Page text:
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March 11, 1966 - Image 9

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Publication:
The Michigan Daily, 1966-03-11

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11, 1966

THE MICHIGAN DAILY

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11, 196t T H E I C H I G A.DA I L. .....m .T..

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VVI

Ivy

League

Fights

NCAA

Grade-Point

Standards

By BOB McFARLAND
An Ivy League team finishing
near the top in an NCAA tourna-
ment was always regarded about
as likely as one of Bear Bryant's
brutes to wini a Rhodes Scholar-
ship.
Until last year, that is. Then
6 along came a gentleman named
Bill Bradley to lead the Prince-
ton five to a highly respectable
third-place finish in the NCAA
roundball tourney. Quite a switch
for a conference which had ex-
celled only in fencing, a sport
that has a rather aristocratic air
about it anyway.
Yes, those boys from the East
might have to be reckoned with.
from now on. Dartmouth's grid
coach, Bob Blackman, even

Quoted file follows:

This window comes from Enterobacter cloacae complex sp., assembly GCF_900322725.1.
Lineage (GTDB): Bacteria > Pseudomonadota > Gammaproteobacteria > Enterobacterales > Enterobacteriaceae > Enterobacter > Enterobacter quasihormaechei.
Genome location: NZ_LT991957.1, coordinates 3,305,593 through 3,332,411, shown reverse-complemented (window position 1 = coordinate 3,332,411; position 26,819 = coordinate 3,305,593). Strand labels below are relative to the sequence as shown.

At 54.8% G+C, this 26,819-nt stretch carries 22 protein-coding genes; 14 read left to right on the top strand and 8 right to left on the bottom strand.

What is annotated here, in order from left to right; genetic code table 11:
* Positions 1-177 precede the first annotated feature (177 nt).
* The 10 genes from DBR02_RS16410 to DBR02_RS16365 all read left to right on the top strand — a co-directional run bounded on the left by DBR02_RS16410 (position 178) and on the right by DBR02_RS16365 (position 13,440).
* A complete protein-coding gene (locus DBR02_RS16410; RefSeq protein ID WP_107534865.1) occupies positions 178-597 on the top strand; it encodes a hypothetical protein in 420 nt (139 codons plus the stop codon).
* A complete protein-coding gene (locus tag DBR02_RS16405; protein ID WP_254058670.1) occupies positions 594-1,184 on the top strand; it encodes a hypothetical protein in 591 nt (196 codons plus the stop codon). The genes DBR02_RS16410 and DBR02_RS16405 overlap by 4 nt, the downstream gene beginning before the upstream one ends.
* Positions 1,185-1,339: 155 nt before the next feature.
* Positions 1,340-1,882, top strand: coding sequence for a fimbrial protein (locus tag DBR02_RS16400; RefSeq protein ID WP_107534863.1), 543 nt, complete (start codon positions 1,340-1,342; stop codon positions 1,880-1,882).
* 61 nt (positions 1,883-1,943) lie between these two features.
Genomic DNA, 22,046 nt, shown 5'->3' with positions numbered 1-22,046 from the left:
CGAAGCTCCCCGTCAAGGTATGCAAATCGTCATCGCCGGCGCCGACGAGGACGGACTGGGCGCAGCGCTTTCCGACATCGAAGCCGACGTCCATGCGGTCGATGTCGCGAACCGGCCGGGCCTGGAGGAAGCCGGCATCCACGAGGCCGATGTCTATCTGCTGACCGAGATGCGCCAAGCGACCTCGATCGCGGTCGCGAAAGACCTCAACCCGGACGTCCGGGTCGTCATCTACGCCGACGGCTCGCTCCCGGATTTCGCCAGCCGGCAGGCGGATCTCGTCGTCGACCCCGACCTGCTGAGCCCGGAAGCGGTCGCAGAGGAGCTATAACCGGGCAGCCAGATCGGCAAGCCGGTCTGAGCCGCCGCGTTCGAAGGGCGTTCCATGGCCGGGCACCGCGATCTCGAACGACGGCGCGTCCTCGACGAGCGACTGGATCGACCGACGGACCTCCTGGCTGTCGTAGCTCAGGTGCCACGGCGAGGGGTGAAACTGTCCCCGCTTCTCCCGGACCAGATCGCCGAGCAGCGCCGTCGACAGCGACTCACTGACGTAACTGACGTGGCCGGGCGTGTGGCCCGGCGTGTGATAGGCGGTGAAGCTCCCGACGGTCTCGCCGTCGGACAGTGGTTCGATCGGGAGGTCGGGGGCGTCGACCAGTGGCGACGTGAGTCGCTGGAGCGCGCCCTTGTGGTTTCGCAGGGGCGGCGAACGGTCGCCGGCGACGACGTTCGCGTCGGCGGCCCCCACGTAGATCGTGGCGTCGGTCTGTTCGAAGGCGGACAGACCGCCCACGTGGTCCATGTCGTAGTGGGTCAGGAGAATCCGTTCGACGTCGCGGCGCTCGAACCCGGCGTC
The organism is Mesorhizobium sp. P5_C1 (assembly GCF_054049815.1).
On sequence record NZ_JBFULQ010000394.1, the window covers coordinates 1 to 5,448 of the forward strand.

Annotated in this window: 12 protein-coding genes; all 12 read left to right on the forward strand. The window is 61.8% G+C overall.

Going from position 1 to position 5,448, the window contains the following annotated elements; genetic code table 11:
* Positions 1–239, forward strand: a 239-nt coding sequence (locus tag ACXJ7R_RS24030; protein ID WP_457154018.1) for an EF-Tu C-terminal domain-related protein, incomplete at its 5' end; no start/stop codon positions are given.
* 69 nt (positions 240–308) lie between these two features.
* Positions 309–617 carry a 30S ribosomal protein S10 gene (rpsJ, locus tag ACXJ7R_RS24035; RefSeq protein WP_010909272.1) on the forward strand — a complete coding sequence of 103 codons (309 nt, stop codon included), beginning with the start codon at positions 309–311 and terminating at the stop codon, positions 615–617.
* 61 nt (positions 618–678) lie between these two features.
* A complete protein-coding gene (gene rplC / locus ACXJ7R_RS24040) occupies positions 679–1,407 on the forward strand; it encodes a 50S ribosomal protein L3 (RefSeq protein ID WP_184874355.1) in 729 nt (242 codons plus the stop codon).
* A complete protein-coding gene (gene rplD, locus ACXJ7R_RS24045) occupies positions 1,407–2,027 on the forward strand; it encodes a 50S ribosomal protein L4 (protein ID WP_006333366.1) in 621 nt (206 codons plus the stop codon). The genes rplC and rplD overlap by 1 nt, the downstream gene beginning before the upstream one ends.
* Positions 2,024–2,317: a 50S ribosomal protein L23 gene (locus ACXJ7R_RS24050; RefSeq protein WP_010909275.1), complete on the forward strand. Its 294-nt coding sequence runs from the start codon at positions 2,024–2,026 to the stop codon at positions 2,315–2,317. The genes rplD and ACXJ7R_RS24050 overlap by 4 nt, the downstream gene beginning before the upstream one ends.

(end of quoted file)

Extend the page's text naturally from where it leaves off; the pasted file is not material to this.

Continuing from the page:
thinks Ivy League football is on
a par with other leading con-
ferences around the country.
Fencing is now taking a back-
seat role.
Pennsylvania had the task of
proving that the Princeton suc-
cess last year wasn't just a fluke.
They were scheduled to open
competition against Syracuse in
the first round of NCAA regional
play on Monday night. The site
was the Quakers' home field house,'
the Palestra in Philadelphia.
The Palestra was dark and
empty Monday night, though. The
NCAA had packed their bags and
moved the first round site to

Blacksburg, Virginia, and Penn
wasn't invited to go along. The
Quakers, along with Yale, had
been declared ineligible to com-
pete in all NCAA championships.
Semantic Grade Point
It was another blow in the run-
ning feud between the NCAA and
Ivy League over the national
body's ruling that an athlete must
have at least a 1.6 grade point in
a 4.0 scale to receive athletic
scholarships. The way the con-
troversy is shaping up, it's going
to involve enough strife and bit-
terness to make the Hatfield-Mc-
Coy struggle look like a tempest,
in a teapot.
And the strangest thing is,,
most observers see it as simply a
battle over semantics.
Athletic Director Jerry Ford of
Pennsylvania said Monday that
the Ivy League was refusing to
comply with the NCAA ruling on
three main counts. "First of all,